UNIVERSAL DHARMA

This Too, Will Pass ~ LEARNING FROM PAIN

IS THERE ANYONE WHO HAS NO REGRETS about the past, about things done that ought not to have been done, things not done that should have been done? We travel through life weighted down by burdens of regret, not knowing how to rid ourselves of them.

It takes intelligence to learn from the mistakes, advice or example of others. But intelligence is not common in a world where ignorance and stupidity are often considered virtues, where competitive-spirit is inculcated in us from infancy, and where the idea that 'Might is Right' still prevails. The rest of us have to struggle on painfully, making many mistakes, and learning from them, if and when we perceive them as mistakes.

Among the things I regret doing are hunting animals and birds and catching fish when I was young; I now realize I caused a lot of unnecessary pain, as I did it only for 'fun' and not because I was hungry and needed those creatures for food. If my parents told me not to do it, their advice made so little impression on me that I do not remember it at all, and so I continued to do what I now cannot undo, but which I will try to atone for, in some measure. I don't blame my parents—in fact, I must praise them for helping me in countless ways—but I think that if they had advised me in a different way instead of just telling me not to do such things because they were 'bad,' I might have understood and desisted. Advice must include a reference-point: oneself, for this is where we must begin our journey or undertaking: with oneself. If, therefore, my parents had explained to me that the animals, birds and fish that I was callously depriving of life, were just like me in their desire to live and be happy, to avoid pain and death, I would have had a reference-point, I would have been included in the picture, alongside the animals and fish. The whole matter would have appeared quite differently, I'm sure.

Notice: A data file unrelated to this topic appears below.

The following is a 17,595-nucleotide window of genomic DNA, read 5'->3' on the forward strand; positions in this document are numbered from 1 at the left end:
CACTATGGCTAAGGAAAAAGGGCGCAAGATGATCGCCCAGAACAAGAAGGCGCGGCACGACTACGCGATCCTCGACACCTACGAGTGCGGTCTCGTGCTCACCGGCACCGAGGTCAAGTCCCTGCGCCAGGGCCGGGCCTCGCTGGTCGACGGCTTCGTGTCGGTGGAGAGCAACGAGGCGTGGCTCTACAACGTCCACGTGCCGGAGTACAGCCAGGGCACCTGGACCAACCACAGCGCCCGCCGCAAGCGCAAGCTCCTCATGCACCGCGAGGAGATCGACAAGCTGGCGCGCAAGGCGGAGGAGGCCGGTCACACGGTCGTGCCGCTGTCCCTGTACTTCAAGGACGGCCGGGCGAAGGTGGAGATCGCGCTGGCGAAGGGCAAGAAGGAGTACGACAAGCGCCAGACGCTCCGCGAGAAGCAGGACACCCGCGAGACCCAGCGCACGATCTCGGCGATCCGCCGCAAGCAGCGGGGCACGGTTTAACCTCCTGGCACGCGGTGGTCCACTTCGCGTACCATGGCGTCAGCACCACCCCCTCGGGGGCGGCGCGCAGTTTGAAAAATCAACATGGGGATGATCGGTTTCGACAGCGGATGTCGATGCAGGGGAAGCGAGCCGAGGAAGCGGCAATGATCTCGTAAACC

But it was years before I began to realize and see things in this light for myself, and stopped killing. And now I'm in a position to explain about this to others. We do not need to kill, but can live easily without killing. If we kill, not only do we deprive other beings of their most treasured and irreplaceable possession, but we injure ourselves, because, as Lao Tsu said: "If you delight in killing, you cannot fulfill yourself."

When we live as members of a community, we have responsibilities towards that community; if we do not want the responsibilities, we should be honest, and give up the benefits of community life, too. But then where would we be? We would not be very happy at all, to say the least. Nothing is free; we are only deluding ourselves if we think we can get something for nothing. See how things are advertised: "Free gift with $20 dollars-worth of gas," for example. Free? If it were really free, we could go to the gas-station and ask for the free gift without buying anything, and technically, would be within our rights. But just try it, and see what happens! According to the law, they are advertising under false-pretenses, but this is so widespread that it's not noticed, and most people don't understand what is going on, because, like moths to a candle-flame, they are fascinated and fooled by the magic word 'FREE'!